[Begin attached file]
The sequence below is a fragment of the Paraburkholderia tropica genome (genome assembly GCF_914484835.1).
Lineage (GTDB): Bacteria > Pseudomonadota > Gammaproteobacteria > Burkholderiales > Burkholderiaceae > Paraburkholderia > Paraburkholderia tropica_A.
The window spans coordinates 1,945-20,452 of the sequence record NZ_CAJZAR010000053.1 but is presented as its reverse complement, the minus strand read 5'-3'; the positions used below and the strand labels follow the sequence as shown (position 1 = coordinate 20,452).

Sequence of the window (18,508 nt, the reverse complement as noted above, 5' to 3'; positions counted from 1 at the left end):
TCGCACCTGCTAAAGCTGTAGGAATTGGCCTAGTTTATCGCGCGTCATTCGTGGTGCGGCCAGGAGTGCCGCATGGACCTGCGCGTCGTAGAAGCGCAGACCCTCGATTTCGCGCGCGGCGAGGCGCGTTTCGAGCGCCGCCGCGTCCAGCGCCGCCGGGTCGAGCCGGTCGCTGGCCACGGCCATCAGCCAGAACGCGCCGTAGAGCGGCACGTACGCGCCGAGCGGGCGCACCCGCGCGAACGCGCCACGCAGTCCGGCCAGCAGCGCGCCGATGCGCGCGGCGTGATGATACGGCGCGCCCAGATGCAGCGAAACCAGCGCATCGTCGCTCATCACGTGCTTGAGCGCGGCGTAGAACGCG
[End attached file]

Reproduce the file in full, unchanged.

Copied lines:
The sequence below is a fragment of the Paraburkholderia tropica genome (genome assembly GCF_914484835.1).
Lineage (GTDB): Bacteria > Pseudomonadota > Gammaproteobacteria > Burkholderiales > Burkholderiaceae > Paraburkholderia > Paraburkholderia tropica_A.
The window spans coordinates 1,945-20,452 of the sequence record NZ_CAJZAR010000053.1 but is presented as its reverse complement, the minus strand read 5'-3'; the positions used below and the strand labels follow the sequence as shown (position 1 = coordinate 20,452).

Sequence of the window (18,508 nt, the reverse complement as noted above, 5' to 3'; positions counted from 1 at the left end):
TCGCACCTGCTAAAGCTGTAGGAATTGGCCTAGTTTATCGCGCGTCATTCGTGGTGCGGCCAGGAGTGCCGCATGGACCTGCGCGTCGTAGAAGCGCAGACCCTCGATTTCGCGCGCGGCGAGGCGCGTTTCGAGCGCCGCCGCGTCCAGCGCCGCCGGGTCGAGCCGGTCGCTGGCCACGGCCATCAGCCAGAACGCGCCGTAGAGCGGCACGTACGCGCCGAGCGGGCGCACCCGCGCGAACGCGCCACGCAGTCCGGCCAGCAGCGCGCCGATGCGCGCGGCGTGATGATACGGCGCGCCCAGATGCAGCGAAACCAGCGCATCGTCGCTCATCACGTGCTTGAGCGCGGCGTAGAACGCG